Chloe Chambraud and Jenny Lincoln, the Policy and Research team at Business in the Community's gender equality campaign, call on organisations to, and offer guidance on, publishing gender pay gap data before legislation comes into force.
“Over the next few months, you have a window of opportunity in which you can be amongst the first employers to be bold – to be the leaders in pay transparency. Be on the front foot, because when the regulations come into force, transparency will no longer be a unique selling point.” Kathryn Nawrockyi, Gender Equality Director, Business in the Community
Just a few days after the government’s announcement to include bonuses in the mandatory gender pay gap reporting, our members attended a roundtable to discuss both the challenges and opportunities of early publication. Hosted by Accenture, we were delighted to have a full room of members last week – many keen to publish before the regulations come into force. Our members acknowledge this move towards transparency as a positive step towards gender equality in the workplace, yet they are nervous about the challenges facing them in the reporting process.
The most common challenges facing our members:
Calculating the gender pay gap. Deciding which data to publish is a key concern for employers, which is exacerbated by the current lack of clarity around the possible direction of the regulations. For example, the definition of “employee” remains an issue for businesses employing large numbers of contingency workers or partners. Calculating the pay gap for each pay grade also poses problems, as some members have highly complex grading systems, whilst others don’t have any at all. Global companies face particular issues calculating individual country data.
Raising awareness amongst staff. Our members are concerned that employees might confuse the ‘gender pay gap’ with ‘unequal pay’. While the gender pay gap is the difference between the average pay of women and men in an organisation, unequal pay refers to women being paid less than men for doing work of equal value. Distinctly different issues, these two terms are often used interchangeably, even in the media. Many employers are afraid this misconception will reduce staff morale or lead women to lodge discrimination complaints. We hope this is unlikely - our survey of more than 1,000 employees shows that less than 1% of employees would react by taking legal action against their employer.1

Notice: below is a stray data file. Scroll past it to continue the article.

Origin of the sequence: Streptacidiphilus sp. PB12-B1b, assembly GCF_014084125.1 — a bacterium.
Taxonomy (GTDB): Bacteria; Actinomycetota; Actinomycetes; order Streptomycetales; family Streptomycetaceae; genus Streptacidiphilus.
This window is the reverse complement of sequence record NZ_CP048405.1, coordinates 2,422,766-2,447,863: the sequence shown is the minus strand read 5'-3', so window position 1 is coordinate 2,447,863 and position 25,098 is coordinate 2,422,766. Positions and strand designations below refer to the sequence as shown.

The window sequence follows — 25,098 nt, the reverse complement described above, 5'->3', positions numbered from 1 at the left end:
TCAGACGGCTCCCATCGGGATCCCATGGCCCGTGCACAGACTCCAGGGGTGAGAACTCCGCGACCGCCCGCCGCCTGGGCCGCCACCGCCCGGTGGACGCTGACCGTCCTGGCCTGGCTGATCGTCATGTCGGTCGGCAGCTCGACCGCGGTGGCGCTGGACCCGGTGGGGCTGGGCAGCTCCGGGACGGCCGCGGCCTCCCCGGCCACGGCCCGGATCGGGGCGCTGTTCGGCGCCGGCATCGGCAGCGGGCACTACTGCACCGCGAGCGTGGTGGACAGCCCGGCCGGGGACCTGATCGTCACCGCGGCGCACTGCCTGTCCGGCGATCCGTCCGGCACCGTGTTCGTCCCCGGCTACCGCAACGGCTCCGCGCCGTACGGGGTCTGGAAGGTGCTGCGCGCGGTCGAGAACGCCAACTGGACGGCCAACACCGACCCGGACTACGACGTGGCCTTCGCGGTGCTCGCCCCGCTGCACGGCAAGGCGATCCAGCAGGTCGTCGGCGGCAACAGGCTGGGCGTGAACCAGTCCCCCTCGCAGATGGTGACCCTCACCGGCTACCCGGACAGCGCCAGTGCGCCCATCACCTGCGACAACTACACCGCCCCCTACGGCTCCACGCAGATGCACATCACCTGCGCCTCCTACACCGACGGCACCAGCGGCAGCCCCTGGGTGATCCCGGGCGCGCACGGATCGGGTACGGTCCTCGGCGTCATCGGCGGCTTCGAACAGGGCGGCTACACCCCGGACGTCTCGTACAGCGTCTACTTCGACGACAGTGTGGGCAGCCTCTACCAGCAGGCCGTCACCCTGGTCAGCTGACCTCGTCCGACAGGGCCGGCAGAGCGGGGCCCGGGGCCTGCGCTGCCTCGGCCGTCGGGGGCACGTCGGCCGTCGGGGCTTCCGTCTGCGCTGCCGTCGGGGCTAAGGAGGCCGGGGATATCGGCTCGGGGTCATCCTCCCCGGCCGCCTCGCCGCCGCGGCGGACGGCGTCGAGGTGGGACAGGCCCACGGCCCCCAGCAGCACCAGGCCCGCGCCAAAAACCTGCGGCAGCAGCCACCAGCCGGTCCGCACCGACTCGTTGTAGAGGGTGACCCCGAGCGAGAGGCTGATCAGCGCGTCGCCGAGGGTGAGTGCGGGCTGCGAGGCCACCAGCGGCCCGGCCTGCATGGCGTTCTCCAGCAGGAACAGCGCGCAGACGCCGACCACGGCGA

Communicating ‘the bigger picture’ and closing the gap. One of the key drivers behind the gender pay gap is occupational segregation - the uneven distribution of women and men across the organisation, often resulting from a history of social stereotyping and conditioning. However, members want to know which factors drive the gender pay gap in their organisation to come up with a relevant narrative and effective action plan. They need the tools to help them investigate the causes, educate their employees and senior executives, and close the gap.
Despite the challenges, transparency leads to opportunity.
“Employees want to know the truth; employers can use that to their advantage to build trust and loyalty.” Kathryn Nawrockyi
Employees care about gender pay gap transparency, and, contrary to what many employers believe, publishing your data is unlikely to result in a rush of law suits. Employees are far more interested in the contextual narrative around the pay gap and how their employer plans to close it. In fact, our survey shows that 89% of employees would feel more positively towards their employer if they published their data along with an action plan to close the gender pay gap[ii].
Our research also shows that employees already believe there is a gender pay gap and over half of the respondents think there may be unequal pay in their organisation. Being transparent with your data and communicating a clear narrative could help alter these perceptions, as well engage your staff and attract new talent. Use future gender pay gap reporting as an opportunity to measure and promote your existing diversity and inclusion work, particularly those initiatives which aim to improve the gender balance of your workforce.
We are calling for employers to volunteer their gender pay data before public transparency becomes compulsory. Change is coming regardless, and so now is the time to be a pioneer. By holding yourself publicly accountable you will enhance your corporate reputation, attract and retain the best talent. Recent research by Global Tolerance based on a sample of 2,000 people shows that three quarters of respondents want to see more transparency and 81% more accountability with businesses, government and non-profits[iii]. Being a leader in volunteering gender pay data is part of this move towards greater openness, trust and responsibility.
Large employers are expected to be legally required to publish their gender pay gap from late 2016 - taking action now to be open and upfront about your data could fuel your competitive edge in the employment market.